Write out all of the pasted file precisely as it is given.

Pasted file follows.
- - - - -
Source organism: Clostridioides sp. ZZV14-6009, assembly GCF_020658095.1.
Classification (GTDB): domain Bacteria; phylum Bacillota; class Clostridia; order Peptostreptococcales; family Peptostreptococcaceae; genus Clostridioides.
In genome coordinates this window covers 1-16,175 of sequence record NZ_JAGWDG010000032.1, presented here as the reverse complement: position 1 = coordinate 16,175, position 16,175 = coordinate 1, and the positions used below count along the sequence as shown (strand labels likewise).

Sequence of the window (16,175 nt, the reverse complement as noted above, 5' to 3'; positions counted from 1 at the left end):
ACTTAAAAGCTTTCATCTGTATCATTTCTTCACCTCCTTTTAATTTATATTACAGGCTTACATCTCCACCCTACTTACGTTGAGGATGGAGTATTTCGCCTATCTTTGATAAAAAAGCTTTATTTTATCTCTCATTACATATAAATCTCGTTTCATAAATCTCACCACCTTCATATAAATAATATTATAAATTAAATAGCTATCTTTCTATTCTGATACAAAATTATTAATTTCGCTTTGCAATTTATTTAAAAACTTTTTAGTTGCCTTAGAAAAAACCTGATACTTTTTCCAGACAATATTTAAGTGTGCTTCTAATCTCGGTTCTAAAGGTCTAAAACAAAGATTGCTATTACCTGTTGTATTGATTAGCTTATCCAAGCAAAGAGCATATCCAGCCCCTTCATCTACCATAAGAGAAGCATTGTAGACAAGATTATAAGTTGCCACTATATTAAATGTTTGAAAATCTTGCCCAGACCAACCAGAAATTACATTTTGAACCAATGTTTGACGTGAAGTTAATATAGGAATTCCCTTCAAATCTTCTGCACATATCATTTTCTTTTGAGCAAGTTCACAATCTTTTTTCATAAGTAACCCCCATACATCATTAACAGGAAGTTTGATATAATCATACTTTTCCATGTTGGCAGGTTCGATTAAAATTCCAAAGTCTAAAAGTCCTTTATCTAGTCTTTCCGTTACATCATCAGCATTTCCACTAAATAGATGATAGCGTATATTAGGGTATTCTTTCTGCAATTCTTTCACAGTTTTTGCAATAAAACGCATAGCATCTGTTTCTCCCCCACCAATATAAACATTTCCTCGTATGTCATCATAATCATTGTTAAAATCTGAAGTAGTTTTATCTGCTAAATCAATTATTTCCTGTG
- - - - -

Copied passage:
Source organism: Clostridioides sp. ZZV14-6009, assembly GCF_020658095.1.
Classification (GTDB): domain Bacteria; phylum Bacillota; class Clostridia; order Peptostreptococcales; family Peptostreptococcaceae; genus Clostridioides.
In genome coordinates this window covers 1-16,175 of sequence record NZ_JAGWDG010000032.1, presented here as the reverse complement: position 1 = coordinate 16,175, position 16,175 = coordinate 1, and the positions used below count along the sequence as shown (strand labels likewise).

Sequence of the window (16,175 nt, the reverse complement as noted above, 5' to 3'; positions counted from 1 at the left end):
ACTTAAAAGCTTTCATCTGTATCATTTCTTCACCTCCTTTTAATTTATATTACAGGCTTACATCTCCACCCTACTTACGTTGAGGATGGAGTATTTCGCCTATCTTTGATAAAAAAGCTTTATTTTATCTCTCATTACATATAAATCTCGTTTCATAAATCTCACCACCTTCATATAAATAATATTATAAATTAAATAGCTATCTTTCTATTCTGATACAAAATTATTAATTTCGCTTTGCAATTTATTTAAAAACTTTTTAGTTGCCTTAGAAAAAACCTGATACTTTTTCCAGACAATATTTAAGTGTGCTTCTAATCTCGGTTCTAAAGGTCTAAAACAAAGATTGCTATTACCTGTTGTATTGATTAGCTTATCCAAGCAAAGAGCATATCCAGCCCCTTCATCTACCATAAGAGAAGCATTGTAGACAAGATTATAAGTTGCCACTATATTAAATGTTTGAAAATCTTGCCCAGACCAACCAGAAATTACATTTTGAACCAATGTTTGACGTGAAGTTAATATAGGAATTCCCTTCAAATCTTCTGCACATATCATTTTCTTTTGAGCAAGTTCACAATCTTTTTTCATAAGTAACCCCCATACATCATTAACAGGAAGTTTGATATAATCATACTTTTCCATGTTGGCAGGTTCGATTAAAATTCCAAAGTCTAAAAGTCCTTTATCTAGTCTTTCCGTTACATCATCAGCATTTCCACTAAATAGATGATAGCGTATATTAGGGTATTCTTTCTGCAATTCTTTCACAGTTTTTGCAATAAAACGCATAGCATCTGTTTCTCCCCCACCAATATAAACATTTCCTCGTATGTCATCATAATCATTGTTAAAATCTGAAGTAGTTTTATCTGCTAAATCAATTATTTCCTGTG